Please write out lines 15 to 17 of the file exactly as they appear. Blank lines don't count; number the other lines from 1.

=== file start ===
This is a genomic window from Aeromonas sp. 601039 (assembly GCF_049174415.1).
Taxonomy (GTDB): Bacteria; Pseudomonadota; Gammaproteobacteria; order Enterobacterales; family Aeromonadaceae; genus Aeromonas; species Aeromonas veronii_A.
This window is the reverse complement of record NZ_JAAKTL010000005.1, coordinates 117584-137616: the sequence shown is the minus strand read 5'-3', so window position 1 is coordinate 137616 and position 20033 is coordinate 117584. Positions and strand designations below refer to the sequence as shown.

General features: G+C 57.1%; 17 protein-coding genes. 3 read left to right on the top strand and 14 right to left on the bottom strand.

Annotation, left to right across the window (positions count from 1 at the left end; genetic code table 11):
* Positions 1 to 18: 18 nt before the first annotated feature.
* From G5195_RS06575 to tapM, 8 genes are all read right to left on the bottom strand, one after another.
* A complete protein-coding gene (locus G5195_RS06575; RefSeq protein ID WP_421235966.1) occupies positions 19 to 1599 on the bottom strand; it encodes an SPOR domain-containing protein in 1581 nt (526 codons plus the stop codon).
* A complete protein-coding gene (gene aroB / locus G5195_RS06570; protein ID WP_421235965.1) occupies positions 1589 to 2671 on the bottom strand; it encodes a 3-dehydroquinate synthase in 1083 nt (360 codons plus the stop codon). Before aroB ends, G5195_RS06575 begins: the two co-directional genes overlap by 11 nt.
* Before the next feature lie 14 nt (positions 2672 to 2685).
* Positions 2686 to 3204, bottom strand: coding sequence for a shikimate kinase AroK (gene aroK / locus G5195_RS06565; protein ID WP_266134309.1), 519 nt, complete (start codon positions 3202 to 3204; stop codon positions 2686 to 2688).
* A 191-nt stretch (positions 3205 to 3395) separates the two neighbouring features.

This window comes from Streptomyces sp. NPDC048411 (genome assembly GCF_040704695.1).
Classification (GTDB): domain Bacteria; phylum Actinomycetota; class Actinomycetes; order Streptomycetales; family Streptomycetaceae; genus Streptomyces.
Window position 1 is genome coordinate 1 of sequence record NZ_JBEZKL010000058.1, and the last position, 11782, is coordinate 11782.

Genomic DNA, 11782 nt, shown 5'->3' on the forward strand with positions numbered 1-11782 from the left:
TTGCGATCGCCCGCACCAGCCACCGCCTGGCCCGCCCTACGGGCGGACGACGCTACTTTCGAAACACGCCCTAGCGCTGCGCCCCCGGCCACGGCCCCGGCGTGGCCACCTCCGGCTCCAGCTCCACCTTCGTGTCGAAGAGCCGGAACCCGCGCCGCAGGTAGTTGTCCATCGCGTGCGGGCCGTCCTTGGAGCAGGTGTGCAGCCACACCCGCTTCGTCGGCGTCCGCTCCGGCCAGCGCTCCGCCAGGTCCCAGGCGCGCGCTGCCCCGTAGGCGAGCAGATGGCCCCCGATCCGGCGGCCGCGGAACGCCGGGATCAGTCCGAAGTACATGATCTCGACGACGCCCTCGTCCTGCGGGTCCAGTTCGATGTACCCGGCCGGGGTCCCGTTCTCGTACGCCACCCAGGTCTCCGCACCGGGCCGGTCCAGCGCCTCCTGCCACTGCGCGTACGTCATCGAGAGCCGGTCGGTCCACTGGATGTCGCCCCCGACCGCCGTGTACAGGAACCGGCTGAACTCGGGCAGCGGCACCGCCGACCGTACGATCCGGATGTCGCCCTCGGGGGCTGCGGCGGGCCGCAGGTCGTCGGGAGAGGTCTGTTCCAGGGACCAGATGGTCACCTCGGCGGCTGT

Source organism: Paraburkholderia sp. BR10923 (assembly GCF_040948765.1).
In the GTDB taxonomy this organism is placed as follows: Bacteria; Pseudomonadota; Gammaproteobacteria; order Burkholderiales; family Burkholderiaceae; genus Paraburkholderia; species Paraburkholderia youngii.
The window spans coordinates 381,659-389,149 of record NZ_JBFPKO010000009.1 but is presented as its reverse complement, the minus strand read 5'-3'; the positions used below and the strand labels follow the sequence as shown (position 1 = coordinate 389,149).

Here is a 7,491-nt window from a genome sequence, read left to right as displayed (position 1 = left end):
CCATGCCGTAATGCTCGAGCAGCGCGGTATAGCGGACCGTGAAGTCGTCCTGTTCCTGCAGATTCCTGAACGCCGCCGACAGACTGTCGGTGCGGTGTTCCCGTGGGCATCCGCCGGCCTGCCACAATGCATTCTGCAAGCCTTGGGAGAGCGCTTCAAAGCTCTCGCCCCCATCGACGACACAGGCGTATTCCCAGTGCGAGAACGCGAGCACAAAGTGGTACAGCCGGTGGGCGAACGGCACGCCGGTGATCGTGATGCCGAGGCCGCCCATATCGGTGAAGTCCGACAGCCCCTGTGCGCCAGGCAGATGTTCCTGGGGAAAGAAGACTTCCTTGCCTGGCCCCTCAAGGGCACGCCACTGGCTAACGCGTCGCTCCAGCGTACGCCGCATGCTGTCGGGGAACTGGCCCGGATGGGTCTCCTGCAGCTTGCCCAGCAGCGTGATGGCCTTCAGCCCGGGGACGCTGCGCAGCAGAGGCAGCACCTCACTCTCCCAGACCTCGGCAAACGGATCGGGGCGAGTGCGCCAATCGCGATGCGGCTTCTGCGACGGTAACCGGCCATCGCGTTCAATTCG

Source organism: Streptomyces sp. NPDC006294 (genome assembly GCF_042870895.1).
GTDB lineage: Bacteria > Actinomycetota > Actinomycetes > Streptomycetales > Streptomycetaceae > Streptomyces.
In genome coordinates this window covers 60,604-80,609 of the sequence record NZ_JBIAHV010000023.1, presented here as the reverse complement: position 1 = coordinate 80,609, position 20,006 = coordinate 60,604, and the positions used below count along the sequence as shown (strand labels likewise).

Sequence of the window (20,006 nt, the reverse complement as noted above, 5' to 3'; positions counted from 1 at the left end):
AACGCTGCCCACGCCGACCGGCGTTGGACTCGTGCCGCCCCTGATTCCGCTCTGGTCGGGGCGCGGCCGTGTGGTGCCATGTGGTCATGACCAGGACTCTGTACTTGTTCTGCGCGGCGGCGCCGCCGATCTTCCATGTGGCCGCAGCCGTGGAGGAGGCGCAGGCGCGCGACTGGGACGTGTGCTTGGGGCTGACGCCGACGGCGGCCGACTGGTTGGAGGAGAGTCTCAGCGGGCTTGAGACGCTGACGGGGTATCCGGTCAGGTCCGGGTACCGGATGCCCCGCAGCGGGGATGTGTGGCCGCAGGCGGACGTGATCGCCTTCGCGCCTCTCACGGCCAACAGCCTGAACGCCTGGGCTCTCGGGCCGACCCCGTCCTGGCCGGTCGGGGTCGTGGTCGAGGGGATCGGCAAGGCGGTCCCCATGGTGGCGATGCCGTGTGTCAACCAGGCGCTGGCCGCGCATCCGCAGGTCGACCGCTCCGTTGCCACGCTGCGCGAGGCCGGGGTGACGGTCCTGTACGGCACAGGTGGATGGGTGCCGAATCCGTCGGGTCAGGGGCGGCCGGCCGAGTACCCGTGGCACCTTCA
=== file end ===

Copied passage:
Window position 1 is genome coordinate 1 of sequence record NZ_JBEZKL010000058.1, and the last position, 11782, is coordinate 11782.

Genomic DNA, 11782 nt, shown 5'->3' on the forward strand with positions numbered 1-11782 from the left:
TTGCGATCGCCCGCACCAGCCACCGCCTGGCCCGCCCTACGGGCGGACGACGCTACTTTCGAAACACGCCCTAGCGCTGCGCCCCCGGCCACGGCCCCGGCGTGGCCACCTCCGGCTCCAGCTCCACCTTCGTGTCGAAGAGCCGGAACCCGCGCCGCAGGTAGTTGTCCATCGCGTGCGGGCCGTCCTTGGAGCAGGTGTGCAGCCACACCCGCTTCGTCGGCGTCCGCTCCGGCCAGCGCTCCGCCAGGTCCCAGGCGCGCGCTGCCCCGTAGGCGAGCAGATGGCCCCCGATCCGGCGGCCGCGGAACGCCGGGATCAGTCCGAAGTACATGATCTCGACGACGCCCTCGTCCTGCGGGTCCAGTTCGATGTACCCGGCCGGGGTCCCGTTCTCGTACGCCACCCAGGTCTCCGCACCGGGCCGGTCCAGCGCCTCCTGCCACTGCGCGTACGTCATCGAGAGCCGGTCGGTCCACTGGATGTCGCCCCCGACCGCCGTGTACAGGAACCGGCTGAACTCGGGCAGCGGCACCGCCGACCGTACGATCCGGATGTCGCCCTCGGGGGCTGCGGCGGGCCGCAGGTCGTCGGGAGAGGTCTGTTCCAGGGACCAGATGGTCACCTCGGCGGCTGT